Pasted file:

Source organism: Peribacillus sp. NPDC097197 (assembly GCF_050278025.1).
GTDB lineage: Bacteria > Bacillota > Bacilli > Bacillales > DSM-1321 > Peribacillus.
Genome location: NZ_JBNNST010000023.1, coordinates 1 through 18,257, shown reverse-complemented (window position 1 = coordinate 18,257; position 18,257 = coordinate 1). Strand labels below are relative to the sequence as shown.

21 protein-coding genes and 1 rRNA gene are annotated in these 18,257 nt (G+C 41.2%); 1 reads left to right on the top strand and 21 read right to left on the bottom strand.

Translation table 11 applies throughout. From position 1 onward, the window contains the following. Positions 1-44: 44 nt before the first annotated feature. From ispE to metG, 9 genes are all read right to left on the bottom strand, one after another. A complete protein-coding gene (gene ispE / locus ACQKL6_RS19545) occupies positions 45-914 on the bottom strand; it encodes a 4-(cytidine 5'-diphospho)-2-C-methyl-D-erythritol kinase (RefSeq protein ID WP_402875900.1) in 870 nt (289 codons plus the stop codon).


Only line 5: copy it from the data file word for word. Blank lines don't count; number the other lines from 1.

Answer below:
Translation table 11 applies throughout. From position 1 onward, the window contains the following. Positions 1-44: 44 nt before the first annotated feature. From ispE to metG, 9 genes are all read right to left on the bottom strand, one after another. A complete protein-coding gene (gene ispE / locus ACQKL6_RS19545) occupies positions 45-914 on the bottom strand; it encodes a 4-(cytidine 5'-diphospho)-2-C-methyl-D-erythritol kinase (RefSeq protein ID WP_402875900.1) in 870 nt (289 codons plus the stop codon).